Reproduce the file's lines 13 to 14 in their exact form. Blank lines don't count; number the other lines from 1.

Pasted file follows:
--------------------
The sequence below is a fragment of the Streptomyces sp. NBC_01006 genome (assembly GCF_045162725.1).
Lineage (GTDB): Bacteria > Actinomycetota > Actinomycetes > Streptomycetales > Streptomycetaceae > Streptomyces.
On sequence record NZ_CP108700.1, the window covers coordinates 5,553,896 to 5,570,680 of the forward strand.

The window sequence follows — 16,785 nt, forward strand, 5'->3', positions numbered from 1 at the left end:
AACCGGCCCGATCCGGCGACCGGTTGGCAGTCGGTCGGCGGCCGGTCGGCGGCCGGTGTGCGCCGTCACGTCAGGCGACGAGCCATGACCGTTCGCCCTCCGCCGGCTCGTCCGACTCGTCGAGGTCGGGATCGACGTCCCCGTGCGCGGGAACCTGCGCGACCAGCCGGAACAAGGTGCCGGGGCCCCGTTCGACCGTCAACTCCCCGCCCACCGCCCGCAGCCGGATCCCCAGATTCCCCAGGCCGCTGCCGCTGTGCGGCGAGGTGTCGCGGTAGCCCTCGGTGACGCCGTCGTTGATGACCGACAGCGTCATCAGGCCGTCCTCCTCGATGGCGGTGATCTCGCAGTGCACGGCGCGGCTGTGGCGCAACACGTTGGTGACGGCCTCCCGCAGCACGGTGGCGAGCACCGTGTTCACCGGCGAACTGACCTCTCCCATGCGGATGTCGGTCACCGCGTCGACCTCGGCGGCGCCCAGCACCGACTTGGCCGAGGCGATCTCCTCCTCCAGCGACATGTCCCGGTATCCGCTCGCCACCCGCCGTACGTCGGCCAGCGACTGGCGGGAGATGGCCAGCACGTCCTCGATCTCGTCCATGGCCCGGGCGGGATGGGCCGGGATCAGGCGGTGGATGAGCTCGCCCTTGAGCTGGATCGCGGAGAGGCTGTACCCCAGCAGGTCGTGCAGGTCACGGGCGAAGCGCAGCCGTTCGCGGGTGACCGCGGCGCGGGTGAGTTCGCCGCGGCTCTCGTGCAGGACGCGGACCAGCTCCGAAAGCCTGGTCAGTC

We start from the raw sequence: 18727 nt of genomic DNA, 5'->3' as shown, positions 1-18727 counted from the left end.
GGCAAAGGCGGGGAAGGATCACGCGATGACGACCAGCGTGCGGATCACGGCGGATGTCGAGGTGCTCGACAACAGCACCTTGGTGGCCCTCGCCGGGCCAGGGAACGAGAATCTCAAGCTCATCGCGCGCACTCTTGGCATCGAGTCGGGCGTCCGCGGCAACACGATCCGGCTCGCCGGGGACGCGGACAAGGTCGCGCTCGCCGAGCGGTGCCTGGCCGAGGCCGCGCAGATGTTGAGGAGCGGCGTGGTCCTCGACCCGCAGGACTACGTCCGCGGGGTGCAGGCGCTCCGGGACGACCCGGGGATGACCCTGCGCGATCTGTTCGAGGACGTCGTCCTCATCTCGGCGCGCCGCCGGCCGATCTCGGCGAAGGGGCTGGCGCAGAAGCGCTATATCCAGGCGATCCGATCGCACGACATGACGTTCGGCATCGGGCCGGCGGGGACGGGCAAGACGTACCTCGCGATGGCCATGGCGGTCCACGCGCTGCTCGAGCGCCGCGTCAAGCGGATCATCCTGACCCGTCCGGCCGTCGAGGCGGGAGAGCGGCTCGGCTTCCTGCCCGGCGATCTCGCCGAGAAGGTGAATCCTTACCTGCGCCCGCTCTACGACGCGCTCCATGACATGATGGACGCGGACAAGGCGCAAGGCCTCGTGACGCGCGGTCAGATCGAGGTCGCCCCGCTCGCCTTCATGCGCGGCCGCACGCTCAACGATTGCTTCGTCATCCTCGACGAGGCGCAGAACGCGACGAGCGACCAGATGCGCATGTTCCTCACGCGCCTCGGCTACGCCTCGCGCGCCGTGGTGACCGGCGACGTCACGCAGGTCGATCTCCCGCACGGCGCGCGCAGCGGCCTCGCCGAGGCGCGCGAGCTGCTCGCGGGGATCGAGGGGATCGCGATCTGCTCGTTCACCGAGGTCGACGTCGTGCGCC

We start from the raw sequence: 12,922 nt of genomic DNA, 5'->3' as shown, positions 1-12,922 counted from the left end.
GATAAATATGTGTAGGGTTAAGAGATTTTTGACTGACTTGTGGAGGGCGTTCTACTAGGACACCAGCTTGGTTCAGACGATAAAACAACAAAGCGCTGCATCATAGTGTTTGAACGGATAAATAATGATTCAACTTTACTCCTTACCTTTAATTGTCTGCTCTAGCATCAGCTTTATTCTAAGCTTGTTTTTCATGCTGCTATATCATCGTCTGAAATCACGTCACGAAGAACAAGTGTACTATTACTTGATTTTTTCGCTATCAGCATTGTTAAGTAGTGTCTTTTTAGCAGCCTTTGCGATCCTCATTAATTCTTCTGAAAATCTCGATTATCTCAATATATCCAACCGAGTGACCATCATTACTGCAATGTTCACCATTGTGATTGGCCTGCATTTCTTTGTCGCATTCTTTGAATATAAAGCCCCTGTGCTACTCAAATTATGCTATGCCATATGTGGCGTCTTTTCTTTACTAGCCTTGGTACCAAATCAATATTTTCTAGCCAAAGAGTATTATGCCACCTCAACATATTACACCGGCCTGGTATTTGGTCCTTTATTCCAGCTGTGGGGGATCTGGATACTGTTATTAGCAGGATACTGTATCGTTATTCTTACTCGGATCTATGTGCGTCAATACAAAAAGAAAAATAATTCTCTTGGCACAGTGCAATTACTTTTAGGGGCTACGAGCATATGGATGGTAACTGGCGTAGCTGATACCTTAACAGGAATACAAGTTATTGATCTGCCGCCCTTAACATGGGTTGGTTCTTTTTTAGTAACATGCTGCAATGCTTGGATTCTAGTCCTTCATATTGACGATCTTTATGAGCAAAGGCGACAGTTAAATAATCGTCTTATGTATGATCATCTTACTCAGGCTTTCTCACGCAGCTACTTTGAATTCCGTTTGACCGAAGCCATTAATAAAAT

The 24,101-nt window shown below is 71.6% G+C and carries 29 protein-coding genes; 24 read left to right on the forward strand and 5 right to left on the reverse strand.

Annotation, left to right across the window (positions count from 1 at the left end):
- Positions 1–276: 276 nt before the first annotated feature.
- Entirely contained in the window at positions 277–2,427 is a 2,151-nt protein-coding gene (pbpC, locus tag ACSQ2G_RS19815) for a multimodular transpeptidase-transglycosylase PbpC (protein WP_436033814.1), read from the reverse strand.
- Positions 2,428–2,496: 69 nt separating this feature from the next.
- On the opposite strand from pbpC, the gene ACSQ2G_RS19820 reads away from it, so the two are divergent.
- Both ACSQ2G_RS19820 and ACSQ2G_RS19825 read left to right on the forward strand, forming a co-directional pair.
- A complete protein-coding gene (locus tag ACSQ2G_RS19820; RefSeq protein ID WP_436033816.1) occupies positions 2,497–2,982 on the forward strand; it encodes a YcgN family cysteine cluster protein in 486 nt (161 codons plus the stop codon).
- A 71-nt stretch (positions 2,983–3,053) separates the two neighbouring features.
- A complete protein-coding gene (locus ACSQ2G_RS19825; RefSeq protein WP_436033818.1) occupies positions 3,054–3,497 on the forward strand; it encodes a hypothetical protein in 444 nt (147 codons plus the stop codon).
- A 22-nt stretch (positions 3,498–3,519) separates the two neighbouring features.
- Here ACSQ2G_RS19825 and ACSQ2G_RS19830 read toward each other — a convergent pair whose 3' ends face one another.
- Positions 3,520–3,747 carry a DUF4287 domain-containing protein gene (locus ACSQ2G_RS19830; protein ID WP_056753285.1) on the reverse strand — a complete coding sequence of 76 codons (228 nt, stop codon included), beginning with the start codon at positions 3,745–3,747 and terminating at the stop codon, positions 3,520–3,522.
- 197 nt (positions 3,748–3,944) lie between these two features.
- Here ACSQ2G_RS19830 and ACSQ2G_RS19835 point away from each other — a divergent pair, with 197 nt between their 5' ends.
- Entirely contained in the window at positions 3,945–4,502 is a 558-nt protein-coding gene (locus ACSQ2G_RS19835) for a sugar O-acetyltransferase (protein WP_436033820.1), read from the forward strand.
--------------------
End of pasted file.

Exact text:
- Entirely contained in the window at positions 277–2,427 is a 2,151-nt protein-coding gene (pbpC, locus tag ACSQ2G_RS19815) for a multimodular transpeptidase-transglycosylase PbpC (protein WP_436033814.1), read from the reverse strand.
- Positions 2,428–2,496: 69 nt separating this feature from the next.